Anthony Collins on the emergence of consciousness and personal identity

Philosophy Compass 4 (2):363-379 (2009)
Abstract
The correspondence between Samuel Clarke and Anthony Collins of 1706–8, while not well known, is a spectacularly good debate between a dualist and a materialist over the possibility of giving a materialist account of consciousness and personal identity. This article puts the Clarke Collins Correspondence in a broader context in which it can be better appreciated, noting that it is really a debate between John Locke and Anthony Collins on one hand, and Samuel Clarke and Joseph Butler on the other. Anthony Collins argues on behalf of John Locke's claim that it would be as easy for God to superadd the power of thinking to matter as for him to connect a soul to a body. Locke did not believe that matter could naturally produce thought or consciousness, but it was in God's power to make matter think. To defend Locke's claim Collins must defend the claim that there are emergent properties in the world – properties of a whole that are not possessed by the parts. Collins also defends a materialist version of Locke's account of personal identity against a variety of charges. Because the topics of debate in the correspondence are of such great interest to us, it deserves to be rescued from the neglect into which it fell and from which intellectual historians and philosophers have only recently and partially removed it.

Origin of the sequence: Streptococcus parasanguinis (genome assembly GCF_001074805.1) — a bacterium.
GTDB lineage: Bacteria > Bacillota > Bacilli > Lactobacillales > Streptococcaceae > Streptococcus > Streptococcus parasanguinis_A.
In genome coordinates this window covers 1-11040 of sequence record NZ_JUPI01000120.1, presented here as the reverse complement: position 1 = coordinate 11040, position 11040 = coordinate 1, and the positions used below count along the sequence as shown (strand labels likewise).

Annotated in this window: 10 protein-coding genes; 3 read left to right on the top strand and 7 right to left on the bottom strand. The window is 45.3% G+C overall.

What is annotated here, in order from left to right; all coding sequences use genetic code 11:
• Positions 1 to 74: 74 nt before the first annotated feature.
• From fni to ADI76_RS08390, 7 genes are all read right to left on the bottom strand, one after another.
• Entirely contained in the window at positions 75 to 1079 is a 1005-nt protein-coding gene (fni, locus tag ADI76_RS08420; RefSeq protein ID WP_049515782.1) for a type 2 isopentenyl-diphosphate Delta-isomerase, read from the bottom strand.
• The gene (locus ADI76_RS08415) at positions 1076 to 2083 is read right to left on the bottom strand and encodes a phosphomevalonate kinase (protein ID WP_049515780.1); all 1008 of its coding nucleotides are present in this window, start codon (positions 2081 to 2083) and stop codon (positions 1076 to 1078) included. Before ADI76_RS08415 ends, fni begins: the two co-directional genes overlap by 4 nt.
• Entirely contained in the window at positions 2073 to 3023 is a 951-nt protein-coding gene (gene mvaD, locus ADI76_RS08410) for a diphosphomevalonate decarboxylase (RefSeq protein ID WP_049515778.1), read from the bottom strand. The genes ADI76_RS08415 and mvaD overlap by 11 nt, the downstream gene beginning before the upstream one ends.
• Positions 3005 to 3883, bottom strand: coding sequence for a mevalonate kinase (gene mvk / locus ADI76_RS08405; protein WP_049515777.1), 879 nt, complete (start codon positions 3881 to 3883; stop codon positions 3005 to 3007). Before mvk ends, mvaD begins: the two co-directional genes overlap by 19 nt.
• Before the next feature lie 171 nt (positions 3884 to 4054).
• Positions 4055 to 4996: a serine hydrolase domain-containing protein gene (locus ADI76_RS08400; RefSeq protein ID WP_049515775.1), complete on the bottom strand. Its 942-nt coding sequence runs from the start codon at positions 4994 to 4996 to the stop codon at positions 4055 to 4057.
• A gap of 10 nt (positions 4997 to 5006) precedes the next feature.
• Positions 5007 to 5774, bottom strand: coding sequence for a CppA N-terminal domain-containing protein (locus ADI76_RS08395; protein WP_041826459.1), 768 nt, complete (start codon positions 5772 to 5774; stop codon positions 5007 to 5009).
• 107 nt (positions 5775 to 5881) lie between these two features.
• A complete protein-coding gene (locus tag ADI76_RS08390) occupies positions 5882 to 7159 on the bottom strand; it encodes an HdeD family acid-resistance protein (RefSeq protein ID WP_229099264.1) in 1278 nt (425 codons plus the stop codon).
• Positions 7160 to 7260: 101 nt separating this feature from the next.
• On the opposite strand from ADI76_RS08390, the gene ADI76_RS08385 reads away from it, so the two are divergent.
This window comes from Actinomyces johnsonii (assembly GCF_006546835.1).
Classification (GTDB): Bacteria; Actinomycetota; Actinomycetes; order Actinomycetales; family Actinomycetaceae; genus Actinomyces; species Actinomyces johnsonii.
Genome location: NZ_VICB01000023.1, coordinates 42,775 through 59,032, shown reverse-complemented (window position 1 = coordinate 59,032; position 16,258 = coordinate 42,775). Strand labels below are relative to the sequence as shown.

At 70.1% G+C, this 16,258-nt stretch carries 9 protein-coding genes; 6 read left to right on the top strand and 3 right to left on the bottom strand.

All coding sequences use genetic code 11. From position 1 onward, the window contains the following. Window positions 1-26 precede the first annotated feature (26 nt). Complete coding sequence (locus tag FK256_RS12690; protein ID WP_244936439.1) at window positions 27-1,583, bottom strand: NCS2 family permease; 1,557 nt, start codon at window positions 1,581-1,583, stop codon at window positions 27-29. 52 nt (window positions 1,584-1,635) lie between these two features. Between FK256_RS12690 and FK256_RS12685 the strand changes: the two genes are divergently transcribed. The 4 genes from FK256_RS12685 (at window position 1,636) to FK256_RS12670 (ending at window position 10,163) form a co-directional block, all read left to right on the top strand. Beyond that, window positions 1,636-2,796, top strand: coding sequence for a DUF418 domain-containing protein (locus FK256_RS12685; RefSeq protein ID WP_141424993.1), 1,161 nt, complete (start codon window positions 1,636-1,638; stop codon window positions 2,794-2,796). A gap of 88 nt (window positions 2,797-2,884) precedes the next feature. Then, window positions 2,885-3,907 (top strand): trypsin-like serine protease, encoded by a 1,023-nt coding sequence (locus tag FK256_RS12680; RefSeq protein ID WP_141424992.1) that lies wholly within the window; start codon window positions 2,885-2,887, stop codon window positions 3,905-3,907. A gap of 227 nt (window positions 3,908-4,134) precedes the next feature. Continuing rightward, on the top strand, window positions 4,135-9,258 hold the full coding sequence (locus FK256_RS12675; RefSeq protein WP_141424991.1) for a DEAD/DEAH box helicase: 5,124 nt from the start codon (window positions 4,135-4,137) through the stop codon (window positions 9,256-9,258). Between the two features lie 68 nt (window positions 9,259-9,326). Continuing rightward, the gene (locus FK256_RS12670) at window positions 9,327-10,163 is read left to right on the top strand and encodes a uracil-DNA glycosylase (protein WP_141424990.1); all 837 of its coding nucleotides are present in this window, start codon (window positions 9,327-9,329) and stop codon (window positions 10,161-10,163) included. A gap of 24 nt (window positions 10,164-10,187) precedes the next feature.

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References found in this work BETA
Robin Attfield (1977). Clarke, Collins and Compounds. Journal of the History of Philosophy 15 (1):45-54.
Roderick M. Chisholm (1969). The Loose and Popular and the Strict and Philosophical Senses of Identity. In Norman S. Care & Robert H. Grimm (eds.), Perception and Personal Identity. Cleveland, Press of Case Western Reserve University. 82--106.
Howard M. Ducharme (1986). Personal Identity in Samuel Clarke. Journal of the History of Philosophy 24 (3):359-383.
Margaret Candee Jacob (1969). John Toland and the Newtonian Ideology. Journal of the Warburg and Courtauld Institutes 32:307-331.

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